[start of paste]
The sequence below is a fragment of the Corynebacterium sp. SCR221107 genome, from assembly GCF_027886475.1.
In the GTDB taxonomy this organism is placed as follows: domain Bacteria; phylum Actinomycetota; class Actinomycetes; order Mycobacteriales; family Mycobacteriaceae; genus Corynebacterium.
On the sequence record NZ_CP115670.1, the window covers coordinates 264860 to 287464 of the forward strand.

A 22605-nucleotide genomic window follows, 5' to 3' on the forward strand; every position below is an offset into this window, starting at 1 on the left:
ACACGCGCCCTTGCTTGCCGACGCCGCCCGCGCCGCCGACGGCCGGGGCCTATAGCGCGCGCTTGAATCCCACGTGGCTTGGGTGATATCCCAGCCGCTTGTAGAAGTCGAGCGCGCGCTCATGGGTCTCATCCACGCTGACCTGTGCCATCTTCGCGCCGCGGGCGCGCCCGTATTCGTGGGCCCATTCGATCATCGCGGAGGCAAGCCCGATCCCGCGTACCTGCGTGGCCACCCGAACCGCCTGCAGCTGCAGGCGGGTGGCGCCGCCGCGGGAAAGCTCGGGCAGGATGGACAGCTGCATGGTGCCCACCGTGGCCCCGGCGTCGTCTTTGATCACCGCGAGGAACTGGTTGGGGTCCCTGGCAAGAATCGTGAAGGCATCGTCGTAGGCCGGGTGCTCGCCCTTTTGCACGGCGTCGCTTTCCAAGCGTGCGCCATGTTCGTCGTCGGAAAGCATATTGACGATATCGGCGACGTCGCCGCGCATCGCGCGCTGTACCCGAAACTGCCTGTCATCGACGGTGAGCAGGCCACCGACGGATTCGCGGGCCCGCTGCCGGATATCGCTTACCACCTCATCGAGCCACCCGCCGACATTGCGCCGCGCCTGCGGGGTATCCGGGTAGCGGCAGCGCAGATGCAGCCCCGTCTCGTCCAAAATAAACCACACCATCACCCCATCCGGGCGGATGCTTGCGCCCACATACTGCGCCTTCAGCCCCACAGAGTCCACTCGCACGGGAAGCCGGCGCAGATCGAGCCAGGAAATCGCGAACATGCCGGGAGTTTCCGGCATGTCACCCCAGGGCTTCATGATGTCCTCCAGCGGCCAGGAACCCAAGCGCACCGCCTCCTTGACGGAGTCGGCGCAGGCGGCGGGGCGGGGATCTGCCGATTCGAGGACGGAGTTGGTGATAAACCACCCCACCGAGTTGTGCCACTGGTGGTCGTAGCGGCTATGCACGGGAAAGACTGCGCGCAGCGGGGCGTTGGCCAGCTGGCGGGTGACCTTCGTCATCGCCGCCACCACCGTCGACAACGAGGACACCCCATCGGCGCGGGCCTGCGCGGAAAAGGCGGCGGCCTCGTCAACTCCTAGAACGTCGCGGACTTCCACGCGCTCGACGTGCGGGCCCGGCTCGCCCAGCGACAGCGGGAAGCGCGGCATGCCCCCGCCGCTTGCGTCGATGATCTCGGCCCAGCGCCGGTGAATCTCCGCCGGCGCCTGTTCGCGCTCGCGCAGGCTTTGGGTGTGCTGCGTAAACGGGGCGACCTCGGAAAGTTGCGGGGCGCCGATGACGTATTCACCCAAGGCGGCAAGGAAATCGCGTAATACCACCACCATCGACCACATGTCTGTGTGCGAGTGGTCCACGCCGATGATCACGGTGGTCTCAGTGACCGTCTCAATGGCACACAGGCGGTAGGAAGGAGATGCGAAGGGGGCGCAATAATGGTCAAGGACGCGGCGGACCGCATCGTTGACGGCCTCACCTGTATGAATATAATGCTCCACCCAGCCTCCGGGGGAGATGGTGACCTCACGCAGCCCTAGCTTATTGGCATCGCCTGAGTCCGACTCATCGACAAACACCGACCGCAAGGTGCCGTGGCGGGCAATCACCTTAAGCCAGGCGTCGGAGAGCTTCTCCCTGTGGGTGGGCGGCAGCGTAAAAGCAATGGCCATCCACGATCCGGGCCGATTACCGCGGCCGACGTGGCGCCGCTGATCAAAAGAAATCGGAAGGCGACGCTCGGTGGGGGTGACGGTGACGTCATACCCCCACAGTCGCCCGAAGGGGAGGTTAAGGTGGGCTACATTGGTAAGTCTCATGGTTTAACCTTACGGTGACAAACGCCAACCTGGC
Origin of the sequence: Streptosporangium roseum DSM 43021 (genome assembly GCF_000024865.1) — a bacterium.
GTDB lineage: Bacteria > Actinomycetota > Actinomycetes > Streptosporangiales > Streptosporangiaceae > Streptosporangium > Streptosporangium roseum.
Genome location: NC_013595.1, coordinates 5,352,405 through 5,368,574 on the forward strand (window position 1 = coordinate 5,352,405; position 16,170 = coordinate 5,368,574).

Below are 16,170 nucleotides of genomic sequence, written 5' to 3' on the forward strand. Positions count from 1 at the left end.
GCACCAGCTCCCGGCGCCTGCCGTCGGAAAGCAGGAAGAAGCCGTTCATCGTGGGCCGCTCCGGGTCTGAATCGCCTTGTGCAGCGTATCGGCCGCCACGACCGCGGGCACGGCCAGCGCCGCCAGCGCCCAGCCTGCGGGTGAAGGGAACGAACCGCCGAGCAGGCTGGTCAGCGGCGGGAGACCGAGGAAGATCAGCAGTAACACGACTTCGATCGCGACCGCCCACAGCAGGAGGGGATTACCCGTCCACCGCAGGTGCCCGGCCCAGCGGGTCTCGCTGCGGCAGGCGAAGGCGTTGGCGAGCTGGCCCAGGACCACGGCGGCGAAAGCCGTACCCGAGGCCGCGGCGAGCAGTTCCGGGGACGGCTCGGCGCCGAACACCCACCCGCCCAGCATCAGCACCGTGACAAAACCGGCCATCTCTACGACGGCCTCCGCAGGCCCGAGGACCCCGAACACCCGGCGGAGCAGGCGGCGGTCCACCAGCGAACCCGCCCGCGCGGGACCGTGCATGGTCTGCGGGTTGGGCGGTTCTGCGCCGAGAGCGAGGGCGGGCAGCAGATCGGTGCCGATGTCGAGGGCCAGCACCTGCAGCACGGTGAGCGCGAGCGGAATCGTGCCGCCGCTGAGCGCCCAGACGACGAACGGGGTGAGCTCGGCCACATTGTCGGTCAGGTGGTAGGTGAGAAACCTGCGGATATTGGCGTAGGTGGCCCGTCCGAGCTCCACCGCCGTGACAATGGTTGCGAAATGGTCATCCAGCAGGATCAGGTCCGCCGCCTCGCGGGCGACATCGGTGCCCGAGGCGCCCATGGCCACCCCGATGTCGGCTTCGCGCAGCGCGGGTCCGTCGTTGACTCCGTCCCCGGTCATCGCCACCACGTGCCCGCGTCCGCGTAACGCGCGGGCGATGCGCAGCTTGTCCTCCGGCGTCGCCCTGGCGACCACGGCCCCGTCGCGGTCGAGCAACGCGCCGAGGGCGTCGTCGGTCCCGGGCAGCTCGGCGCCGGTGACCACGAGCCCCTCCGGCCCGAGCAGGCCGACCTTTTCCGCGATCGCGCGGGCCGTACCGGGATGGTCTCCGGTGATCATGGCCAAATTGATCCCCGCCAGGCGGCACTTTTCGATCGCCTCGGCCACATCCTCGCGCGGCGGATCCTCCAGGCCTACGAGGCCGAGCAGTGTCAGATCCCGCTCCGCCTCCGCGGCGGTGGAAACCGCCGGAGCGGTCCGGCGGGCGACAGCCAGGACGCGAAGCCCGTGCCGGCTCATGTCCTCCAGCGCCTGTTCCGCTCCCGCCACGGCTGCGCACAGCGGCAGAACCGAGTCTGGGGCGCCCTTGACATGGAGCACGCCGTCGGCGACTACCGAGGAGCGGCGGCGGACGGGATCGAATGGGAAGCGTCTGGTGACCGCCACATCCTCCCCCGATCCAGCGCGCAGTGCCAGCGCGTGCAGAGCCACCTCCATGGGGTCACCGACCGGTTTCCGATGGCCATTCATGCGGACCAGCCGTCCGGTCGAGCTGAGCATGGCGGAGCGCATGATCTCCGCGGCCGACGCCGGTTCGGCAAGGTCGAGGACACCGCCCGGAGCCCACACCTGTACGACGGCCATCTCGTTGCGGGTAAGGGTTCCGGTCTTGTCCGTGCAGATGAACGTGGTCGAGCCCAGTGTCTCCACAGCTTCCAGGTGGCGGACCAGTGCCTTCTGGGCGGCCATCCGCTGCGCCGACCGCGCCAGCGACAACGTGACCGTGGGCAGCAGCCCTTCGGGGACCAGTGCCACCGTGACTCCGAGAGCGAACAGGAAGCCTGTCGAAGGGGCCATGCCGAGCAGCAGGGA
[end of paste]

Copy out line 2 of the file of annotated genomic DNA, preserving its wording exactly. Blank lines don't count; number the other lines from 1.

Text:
In the GTDB taxonomy this organism is placed as follows: domain Bacteria; phylum Actinomycetota; class Actinomycetes; order Mycobacteriales; family Mycobacteriaceae; genus Corynebacterium.